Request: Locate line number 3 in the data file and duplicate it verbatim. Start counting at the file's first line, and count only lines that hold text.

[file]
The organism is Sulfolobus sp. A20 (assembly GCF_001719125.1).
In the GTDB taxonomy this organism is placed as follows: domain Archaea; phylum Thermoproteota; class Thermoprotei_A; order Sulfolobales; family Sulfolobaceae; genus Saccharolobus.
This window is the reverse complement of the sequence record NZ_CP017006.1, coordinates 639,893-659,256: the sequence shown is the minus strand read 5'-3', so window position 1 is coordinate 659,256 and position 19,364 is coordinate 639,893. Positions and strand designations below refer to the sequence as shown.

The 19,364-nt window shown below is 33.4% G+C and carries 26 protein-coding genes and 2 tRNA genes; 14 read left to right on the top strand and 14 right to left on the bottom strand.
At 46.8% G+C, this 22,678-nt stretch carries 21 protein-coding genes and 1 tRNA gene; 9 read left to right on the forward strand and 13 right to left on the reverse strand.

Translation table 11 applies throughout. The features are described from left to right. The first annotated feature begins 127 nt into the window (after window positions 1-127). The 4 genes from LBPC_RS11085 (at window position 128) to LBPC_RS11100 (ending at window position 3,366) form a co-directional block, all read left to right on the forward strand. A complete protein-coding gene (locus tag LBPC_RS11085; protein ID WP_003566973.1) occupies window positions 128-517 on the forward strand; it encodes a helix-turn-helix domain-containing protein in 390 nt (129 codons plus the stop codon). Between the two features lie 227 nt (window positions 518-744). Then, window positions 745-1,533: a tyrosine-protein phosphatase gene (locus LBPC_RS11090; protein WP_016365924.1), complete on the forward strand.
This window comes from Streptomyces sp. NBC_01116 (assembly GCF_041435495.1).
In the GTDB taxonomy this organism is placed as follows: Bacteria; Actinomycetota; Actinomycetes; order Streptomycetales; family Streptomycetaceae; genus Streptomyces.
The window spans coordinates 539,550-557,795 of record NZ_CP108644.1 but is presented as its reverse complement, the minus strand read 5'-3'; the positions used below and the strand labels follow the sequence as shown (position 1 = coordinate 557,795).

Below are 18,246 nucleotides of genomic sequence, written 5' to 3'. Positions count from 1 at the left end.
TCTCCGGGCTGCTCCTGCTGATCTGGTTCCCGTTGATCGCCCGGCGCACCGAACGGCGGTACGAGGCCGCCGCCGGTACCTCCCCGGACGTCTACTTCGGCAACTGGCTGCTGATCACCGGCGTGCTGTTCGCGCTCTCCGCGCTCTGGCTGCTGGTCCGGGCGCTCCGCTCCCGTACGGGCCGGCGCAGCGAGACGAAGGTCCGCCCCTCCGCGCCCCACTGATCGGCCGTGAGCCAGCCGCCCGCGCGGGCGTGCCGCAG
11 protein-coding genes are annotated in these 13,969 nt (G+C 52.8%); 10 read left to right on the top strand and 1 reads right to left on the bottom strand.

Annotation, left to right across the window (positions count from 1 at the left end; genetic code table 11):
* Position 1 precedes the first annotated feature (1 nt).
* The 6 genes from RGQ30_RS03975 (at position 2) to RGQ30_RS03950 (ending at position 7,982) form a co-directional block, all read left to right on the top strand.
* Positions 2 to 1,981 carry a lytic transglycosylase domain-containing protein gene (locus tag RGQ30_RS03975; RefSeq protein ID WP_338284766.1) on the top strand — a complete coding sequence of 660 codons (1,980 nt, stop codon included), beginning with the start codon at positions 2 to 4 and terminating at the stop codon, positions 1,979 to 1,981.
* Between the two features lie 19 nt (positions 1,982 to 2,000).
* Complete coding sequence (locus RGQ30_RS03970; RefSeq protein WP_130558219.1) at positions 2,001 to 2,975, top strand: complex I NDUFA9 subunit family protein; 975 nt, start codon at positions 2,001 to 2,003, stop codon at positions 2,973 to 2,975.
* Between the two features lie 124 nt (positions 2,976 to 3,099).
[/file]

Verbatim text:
This window is the reverse complement of the sequence record NZ_CP017006.1, coordinates 639,893-659,256: the sequence shown is the minus strand read 5'-3', so window position 1 is coordinate 659,256 and position 19,364 is coordinate 639,893. Positions and strand designations below refer to the sequence as shown.